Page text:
It may not be coincidence then that my stock of belladonna comes from a plant conveniently growing under my ex-wifes kitchen window. Obviously if you are in pain and living in a remote area, a facility for self-treatment is desirable, though it is even more desirable to know what one is doing. Clearly her predecessors on the farm did but there too the skills of past generations are being lost, a process deliberately hastened by French government policy. However I am not sure of the extent to which this is domestically driven and how much to do with EU legislation. Either way a re-education programme for the lay population across the whole of industrialised Europe is surely important. It is interesting that Kew has a programme, frequently reported in Herbs aimed at reversing this loss of knowledge, but there isnt much point in having the knowledge stored in the RBG computer if it isnt accessible to potential users. Of course I would never be so cynical as to suggest that it is for the benefit of the pharmaceutical companies who would love to find some nice new herbal properties to patent and who probably funded the programme in the first place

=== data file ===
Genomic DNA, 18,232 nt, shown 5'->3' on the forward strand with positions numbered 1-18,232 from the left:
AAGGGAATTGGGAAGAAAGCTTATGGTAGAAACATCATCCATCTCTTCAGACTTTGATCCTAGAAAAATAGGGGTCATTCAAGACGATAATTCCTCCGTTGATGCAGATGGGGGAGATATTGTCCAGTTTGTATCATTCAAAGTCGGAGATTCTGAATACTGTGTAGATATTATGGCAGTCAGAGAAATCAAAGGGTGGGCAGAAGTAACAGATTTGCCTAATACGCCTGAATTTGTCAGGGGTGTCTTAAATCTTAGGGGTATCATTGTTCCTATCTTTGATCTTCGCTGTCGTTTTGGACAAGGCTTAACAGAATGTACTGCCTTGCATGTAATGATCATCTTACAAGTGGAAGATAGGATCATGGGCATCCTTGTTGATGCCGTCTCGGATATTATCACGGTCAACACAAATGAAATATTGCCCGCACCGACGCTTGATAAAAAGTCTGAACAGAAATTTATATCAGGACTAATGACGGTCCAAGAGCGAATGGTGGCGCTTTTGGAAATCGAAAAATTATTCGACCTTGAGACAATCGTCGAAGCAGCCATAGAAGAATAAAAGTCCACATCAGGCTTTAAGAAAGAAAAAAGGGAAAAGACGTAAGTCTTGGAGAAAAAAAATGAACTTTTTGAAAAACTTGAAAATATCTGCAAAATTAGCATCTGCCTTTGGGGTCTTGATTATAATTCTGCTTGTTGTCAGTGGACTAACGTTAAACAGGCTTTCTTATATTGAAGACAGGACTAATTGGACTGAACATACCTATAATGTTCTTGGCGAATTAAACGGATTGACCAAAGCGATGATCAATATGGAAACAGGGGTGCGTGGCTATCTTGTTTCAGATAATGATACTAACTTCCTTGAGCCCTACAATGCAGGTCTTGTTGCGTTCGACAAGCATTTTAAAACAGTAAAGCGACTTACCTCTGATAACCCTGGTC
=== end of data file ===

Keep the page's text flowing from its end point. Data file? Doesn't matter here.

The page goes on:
Re: Our herbs are safe
October 13 2009, 6:26 PM
NB: This is my personal view speaking as a member of the public and not a trustee of the Herb Society. Nor is it the view of the Society.
I'm a big fan of the science fiction genre and have seen in my life thus far, things predicted in the science fiction in the past becoming fact in the future. Saying that 'our herbs are safe' is true to a point, wild herbs and flowers are coming back into our fields and hedgerows, but not so long ago fields and hedgerows were sprayed and all the 'weeds' getting in the way of the crops were blasted to oblivion with chemicals, those same weeds were the things people used as remedies. Can we be confident enough to think something like that won't happen again? Or how soon until commercially sold herbs have all their therapeutic properties genetically removed, so the plants we buy commercially won't have the medicinal effect they do now? And what about the townies that don't have access to fields and hedgerows or even gardens, where do they get there wild herbs to make their tinctures and creams?